Why Ghostly Downtown Salisbury Gets Little Traffic and Why Many New Retailers and Restaurants Close Down there within a Year or Less

Posted on December 23, 2016

RFP Staff

♦ We are unlikely ever to hear what we are reporting from Downtown Salisbury, Inc. (D.S.I) who appears to operate from an extreme alternate reality in their attempts to spin their vacancy strewn ghost downtown as a vibrant and a happening place.  Any casual observer adventuring into the Downtown area will quickly see a lack of human traffic and very limited retail to draw people.  People question the lack of minority businesses Downtown. Is it because our minorities are savvy about Downtown or are being kept out?

Why are people staying away in droves from the Downtown Salisbury?  Why do merchants and restaurants open and close with high-speed regularity?  The obvious:

The lack of safety: Added to the Downtown’s blight and depressed business atmosphere is the lack of public safety (badly understaffed police department) and the fact that its dangerous on Downtown side streets, in parking lots, and by outdoor ATMs. During their flat-lined holiday shopping season, the purse snatchers, strong-armed robbers, stick-up artists, car jackers, muggers, and  vehicle break-in artists are out in force in Downtown area.    We also have an army of panhandlers ever ready to get in your face or worse.

The “City of the Make Believe” attempts to cover it over. Talk to area residents in private and they will tell you they fear walking Downtown and won’t go there after dark.  The Salisbury Police, as most recognize, are woefully underpaid, understaffed, and leave when they find an opening elsewhere.  Even though few venues are open downtown after dark, people fear going there. Lack of safety is a killer.

Lack of human traffic, either pedestrian or vehicular, most hours of the day. Lack of parking and lack of retail draws.  Retail mostly closes when darkness creeps in.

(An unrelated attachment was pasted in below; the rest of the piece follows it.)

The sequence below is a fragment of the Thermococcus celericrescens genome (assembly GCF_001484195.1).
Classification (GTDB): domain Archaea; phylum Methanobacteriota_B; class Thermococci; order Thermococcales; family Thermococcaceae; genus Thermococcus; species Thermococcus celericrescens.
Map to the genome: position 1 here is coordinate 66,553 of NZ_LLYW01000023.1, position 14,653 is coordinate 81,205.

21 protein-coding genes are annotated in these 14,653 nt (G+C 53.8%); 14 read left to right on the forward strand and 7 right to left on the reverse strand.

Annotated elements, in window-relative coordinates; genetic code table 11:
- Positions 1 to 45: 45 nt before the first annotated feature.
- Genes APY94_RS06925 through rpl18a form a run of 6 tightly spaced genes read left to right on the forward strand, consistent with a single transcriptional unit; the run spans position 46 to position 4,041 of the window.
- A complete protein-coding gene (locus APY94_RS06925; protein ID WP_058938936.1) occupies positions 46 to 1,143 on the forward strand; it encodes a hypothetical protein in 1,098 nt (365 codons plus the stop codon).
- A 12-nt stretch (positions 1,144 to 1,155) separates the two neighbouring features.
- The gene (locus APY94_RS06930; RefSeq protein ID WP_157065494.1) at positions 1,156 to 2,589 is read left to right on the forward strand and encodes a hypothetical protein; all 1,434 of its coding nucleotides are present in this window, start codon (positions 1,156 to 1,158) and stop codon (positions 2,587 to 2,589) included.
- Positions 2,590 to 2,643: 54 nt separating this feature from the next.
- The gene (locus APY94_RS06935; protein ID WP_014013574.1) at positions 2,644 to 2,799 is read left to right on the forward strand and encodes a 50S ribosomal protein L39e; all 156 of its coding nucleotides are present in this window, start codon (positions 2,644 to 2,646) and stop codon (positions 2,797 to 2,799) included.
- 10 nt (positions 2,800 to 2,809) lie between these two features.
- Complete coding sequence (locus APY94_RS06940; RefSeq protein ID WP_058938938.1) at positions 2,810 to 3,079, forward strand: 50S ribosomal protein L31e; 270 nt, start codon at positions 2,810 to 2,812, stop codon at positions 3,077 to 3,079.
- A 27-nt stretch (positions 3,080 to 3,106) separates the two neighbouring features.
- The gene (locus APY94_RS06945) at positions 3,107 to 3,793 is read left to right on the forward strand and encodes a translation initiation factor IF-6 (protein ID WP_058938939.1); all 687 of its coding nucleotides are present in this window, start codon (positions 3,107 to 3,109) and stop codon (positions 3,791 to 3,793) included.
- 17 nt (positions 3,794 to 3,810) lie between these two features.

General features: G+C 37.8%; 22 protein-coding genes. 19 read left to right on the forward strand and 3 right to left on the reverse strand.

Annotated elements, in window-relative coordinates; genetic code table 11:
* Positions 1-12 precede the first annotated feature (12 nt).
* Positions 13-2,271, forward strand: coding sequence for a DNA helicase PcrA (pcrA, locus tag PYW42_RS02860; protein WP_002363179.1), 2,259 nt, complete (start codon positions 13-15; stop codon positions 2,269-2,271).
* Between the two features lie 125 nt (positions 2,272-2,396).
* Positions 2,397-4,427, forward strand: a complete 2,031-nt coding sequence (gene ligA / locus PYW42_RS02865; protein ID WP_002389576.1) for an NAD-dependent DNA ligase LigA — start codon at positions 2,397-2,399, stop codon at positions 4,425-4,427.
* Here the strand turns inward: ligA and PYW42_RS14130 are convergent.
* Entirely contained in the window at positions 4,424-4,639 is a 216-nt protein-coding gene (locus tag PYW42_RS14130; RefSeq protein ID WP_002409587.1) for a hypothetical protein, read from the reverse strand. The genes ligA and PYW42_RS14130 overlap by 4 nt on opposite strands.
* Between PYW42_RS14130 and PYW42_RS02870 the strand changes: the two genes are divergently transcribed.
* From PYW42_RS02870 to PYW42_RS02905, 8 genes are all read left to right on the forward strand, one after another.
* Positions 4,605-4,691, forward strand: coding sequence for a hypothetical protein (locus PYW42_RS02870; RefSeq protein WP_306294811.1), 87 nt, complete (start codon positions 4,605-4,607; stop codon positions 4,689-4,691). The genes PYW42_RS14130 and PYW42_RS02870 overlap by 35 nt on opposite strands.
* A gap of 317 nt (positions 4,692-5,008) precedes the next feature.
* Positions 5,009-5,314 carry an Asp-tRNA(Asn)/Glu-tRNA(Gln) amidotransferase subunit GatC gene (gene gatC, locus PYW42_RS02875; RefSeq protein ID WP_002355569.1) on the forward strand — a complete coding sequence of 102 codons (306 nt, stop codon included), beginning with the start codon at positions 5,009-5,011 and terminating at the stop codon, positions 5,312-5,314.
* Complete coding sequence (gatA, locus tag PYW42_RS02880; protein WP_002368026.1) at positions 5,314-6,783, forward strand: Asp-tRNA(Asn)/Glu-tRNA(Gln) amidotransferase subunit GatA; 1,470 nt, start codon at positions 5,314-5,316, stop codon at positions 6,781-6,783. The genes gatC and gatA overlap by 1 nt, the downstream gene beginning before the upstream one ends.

• The extreme high cost of doing business Downtown.  Overly expensive leases. Triple net leases on old mercantile buildings some over a hundred years-old. Here a business woman or man gets sapped not only for an over-priced lease–they get impaled for taxes, upkeep, insurance, utilities, staying up to code, and repairs. Heaven help you if your roof springs leaks or your façade topples onto the sidewalk and street, your overhead rockets through roof. Many who naively took on greedy triple net lease have to shut down because they are flat out broke. And heaven forbid you mortgaged your home in starting a lifetime dream biz in the Bury, your house soon belongs to a bank.

Lest we forget Downtown businesses are paying the highest Municipal Services District Tax in North Carolina to support the Empire Hotel, a derelict bat sanctuary not open since 1963 when it closed as a flophouse. Now it is in dire need of costly abatement and demolition.  Added the cost of retailers is pilferage and customers being driven off by panhandlers.  Keeping up with historic codes is costly. We haven’t even mentioned downtown’s vandalism costs. Get your building gang-tagged and spray painted up with graffiti or your expensive plate glass windows blown out by a cinder block and you lose a bundle. Your vehicle getting broken into (usually with your side-windows smashed in) is cash consuming especially if it occurs once or twice a year.